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“In the Mood” and the 1939 Context August 1, 2019

Posted by intellectualgridiron in History, Pop Culture.
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August 1 of this year marks the 80th Anniversary of the recording of one of the most legendary records of all time.  Of course, I mean “In the Mood”, which Glenn Miller and his Orchestra cut on this day in 1939.  It would become the most famous record that this notable musician and his band would produce, and would also become part of American culture itself.

The song did not emerge out of a vacuum.  The iconic melody itself was based on a pre-Swing Era hit jazz instrumental by Wingy Joe Manone called “Tar Paper Stomp” from 1930 (re-released in 1935).  Arranger Joe Garland adapted that melody to the iconic one now famous for eight decades.  That said, Miller did not even produce the first version of “In the Mood”, which earned the new title from lyrics by Andy Razaf.  Rather, Edgar Hayes and his Orchestra released the first version of the song the year prior (1938).

But Miller’s version is the most famous by far of any versions, before or after.  Is it the most swinging record of all time?  Certainly not, but its pep and rhythm are enough to appeal to all ages throughout the decades.  Many jazz players and scholars have had problems with Miller’s overly cautious approach to swing, and one can feel a touch of this constraint even in this rather jumpy tune.

Nevertheless, there is an energy that is enough to give the record a timeless feel, constrained or not.  Moreover, dueling saxophone solos between Tex Beneke and Al Klink are one of the most famous duets of that era, followed not long afterwards by a memorable 16-bar trumpet solo by Clyde Hurley.  Then, Miller’s use of undulating volume, from a pianissimo chorus to a fortissimo at the end with a crescendo on the coda all lead to very satisfying, even triumphant finish.

The buying public certainly took well to the song.  Released in early 1940, it topped the charts for 13 straight weeks.  Not even Elvis Presley’s legendary single of “Hound Dog/Don’t Be Cruel” could match that in 1956 (11 weeks).

One irony of note was that RCA Bluebird stablemate Artie Shaw took an earlier crack at that tune, with Jerry Gray arranging.  But his version was over six minutes long, too long to fit on one side of a 78 RPM record, and the audience response was lackluster.  Nevertheless, Shaw did a produce fine, live version of the song which has been captured and thoroughly circulated among swing aficionados.

Though the song was recorded in 1939 and certainly belongs in that vintage, as noted earlier, it peaked in record sales the following year (1940).  That same year, Miller and his band starred in the movie Sun Valley Serenade, (released in 1941) where they perform a live rendition that’s even more energetic than the famous studio version.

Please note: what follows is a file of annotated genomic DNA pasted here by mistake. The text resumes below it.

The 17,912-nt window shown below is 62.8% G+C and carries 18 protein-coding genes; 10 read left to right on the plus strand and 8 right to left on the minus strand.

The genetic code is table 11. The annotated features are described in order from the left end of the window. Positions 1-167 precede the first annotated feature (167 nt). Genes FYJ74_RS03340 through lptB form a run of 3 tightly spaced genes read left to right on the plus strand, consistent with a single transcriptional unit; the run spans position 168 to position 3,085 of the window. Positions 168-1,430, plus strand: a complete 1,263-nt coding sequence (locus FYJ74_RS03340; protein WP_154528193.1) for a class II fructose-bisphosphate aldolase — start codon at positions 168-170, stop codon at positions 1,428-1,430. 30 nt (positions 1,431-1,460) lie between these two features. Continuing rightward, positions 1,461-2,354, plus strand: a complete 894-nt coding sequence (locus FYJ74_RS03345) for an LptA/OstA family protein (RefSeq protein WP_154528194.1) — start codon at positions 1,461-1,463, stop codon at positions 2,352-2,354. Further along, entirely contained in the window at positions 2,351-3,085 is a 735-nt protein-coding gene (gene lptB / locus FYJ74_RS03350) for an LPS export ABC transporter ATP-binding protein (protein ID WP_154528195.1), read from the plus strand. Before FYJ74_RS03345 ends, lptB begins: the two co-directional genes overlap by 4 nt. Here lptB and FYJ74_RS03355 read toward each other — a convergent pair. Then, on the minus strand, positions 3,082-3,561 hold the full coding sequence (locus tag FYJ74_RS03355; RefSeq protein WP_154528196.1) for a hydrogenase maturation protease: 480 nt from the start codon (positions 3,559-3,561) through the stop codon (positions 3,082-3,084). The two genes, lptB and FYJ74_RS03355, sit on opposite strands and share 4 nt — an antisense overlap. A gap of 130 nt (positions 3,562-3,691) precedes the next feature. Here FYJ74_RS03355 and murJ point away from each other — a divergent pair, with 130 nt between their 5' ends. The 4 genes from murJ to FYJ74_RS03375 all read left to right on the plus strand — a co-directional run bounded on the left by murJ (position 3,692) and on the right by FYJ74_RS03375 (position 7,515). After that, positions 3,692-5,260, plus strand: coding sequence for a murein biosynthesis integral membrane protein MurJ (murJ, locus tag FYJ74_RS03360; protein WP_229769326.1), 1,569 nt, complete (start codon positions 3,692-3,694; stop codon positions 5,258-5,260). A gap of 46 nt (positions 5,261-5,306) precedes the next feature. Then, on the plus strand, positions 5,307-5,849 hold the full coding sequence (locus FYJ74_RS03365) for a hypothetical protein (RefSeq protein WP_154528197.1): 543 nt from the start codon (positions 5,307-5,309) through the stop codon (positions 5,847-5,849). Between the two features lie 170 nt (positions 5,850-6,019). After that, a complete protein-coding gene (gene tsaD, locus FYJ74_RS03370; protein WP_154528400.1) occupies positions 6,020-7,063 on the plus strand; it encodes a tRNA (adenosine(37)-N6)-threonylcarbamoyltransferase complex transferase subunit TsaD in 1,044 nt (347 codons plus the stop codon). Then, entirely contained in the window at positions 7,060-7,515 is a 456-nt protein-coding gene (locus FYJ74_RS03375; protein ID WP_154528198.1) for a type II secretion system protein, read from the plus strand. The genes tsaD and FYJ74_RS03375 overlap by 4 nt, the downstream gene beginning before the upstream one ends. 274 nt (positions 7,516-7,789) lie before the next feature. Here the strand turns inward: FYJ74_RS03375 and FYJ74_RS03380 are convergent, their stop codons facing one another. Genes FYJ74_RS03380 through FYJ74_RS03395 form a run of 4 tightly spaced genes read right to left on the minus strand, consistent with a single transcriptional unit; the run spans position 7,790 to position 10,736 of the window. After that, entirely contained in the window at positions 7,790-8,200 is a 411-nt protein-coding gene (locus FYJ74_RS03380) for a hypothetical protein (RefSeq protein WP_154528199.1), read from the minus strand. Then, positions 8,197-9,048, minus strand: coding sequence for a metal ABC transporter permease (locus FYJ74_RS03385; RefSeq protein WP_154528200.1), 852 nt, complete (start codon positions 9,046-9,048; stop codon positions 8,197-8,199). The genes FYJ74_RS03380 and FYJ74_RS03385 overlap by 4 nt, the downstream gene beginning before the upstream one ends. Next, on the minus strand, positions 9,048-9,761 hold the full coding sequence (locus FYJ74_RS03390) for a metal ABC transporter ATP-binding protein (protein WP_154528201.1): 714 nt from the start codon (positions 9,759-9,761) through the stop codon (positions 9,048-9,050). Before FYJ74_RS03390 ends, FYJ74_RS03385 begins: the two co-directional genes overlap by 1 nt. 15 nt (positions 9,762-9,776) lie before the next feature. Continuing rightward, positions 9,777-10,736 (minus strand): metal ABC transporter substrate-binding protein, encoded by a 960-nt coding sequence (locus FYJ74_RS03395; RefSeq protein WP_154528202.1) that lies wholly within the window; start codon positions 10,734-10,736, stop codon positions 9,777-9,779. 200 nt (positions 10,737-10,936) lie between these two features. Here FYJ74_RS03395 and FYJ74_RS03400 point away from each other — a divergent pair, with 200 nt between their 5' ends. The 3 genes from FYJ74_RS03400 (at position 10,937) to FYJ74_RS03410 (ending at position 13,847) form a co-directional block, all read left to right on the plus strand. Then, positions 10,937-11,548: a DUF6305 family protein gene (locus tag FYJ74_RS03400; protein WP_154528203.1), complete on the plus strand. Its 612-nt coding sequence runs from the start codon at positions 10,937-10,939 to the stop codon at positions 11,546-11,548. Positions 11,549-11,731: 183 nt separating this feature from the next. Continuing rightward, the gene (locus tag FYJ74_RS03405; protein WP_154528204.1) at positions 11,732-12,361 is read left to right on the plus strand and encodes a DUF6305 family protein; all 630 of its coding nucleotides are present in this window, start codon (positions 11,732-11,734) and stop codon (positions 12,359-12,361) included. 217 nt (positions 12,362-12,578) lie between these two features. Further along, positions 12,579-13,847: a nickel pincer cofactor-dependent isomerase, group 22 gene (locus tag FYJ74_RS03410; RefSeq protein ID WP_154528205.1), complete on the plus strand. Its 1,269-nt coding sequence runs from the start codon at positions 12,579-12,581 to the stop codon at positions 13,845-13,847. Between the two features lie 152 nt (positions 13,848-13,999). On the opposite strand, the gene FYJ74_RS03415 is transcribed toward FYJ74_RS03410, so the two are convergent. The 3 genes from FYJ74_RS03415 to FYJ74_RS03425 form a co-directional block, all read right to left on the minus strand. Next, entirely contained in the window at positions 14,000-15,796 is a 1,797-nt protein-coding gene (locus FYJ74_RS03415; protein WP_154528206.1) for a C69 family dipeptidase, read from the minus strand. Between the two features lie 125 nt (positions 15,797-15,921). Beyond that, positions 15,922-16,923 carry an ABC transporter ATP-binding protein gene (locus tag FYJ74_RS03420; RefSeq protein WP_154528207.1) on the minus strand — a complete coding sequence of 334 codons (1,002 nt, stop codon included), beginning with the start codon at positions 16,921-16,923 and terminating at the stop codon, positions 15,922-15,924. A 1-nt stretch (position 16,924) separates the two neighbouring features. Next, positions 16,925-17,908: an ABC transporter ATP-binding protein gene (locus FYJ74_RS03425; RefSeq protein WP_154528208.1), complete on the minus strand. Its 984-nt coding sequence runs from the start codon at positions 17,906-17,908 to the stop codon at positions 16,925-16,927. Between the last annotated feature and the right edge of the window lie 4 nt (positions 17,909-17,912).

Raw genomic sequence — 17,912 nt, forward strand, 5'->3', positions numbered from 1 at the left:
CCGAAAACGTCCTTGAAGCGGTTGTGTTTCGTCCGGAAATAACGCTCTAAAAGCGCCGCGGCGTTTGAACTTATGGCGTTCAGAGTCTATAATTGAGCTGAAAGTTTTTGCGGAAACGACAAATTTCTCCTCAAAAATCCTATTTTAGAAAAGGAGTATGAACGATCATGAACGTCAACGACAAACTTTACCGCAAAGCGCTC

To zoom the proverbial lens out further, though, 1939 itself was a banner year for big band and for American popular music as a whole.  For starters, little-known singer named Frank Sinatra made a strong debut with Harry James’ band, most notably with “All or Nothing at All”.  When James was not utilizing the young crooner for ballads, he was tearing up some hot swing music in his own right, with “Ciribirbin”, and, even better, “Two O’Clock Jump.”

Benny Goodman, the King of Swing, would cut one of his most famous records early that year with “And the Angels Sing”, a collaboration between his then-first chair trumpet player Ziggy Elman and exalted, legendary American lyricist Johnny Mercer.  It would also be one of the last records on which Martha Tilton would contribute her vocal talents.  Later that year, Goodman left RCA Victor to sign with Columbia, as his good friend, John Hammond, was the A&R man there (and, three years later, Hammond would also become Goodman’s brother-in-law), making 1939 nothing if not a very transitional year for His Majesty of Swing.

Meanwhile at RCA Victor, Goodman’s chief rival, Tommy Dorsey, made some fine contributions to that vintage, in very different ways.  One was with a two-side semi-upbeat instrumental ballad in “Lonesome Road”, which offers some very precise, refined reed section performances, among other things.  The other is the swinger “Stomp it Off”, a guaranteed toe-tapper.

Miller’s RCA Bluebird stablemates also made their contributions, such as Charlie Barnet, who cut his most famous record in “Cherokee” that year.  Bob Crosby — brother of Bing — and his Bobcats produced one of that band’s finest records that year, “Over the Rainbow” (tastefully cashing in on the Wizard of Oz hoopla).

Back to Artie Shaw;  although his best vintage was the previous year (1938), he made indelible contributions to the 1939 vintage that range from the powerful businessman’s bounces such as “Deep Purple” (with Helen Forrest, in her young prime, contributing the vocals) to the strong swingers like “Prosschai“, to the unfathomably energetic “Carioca” and “Traffic Jam”, the latter of which to this day, evokes imagery of cartoon characters Tom and Jerry tearing around the house with reckless abandon!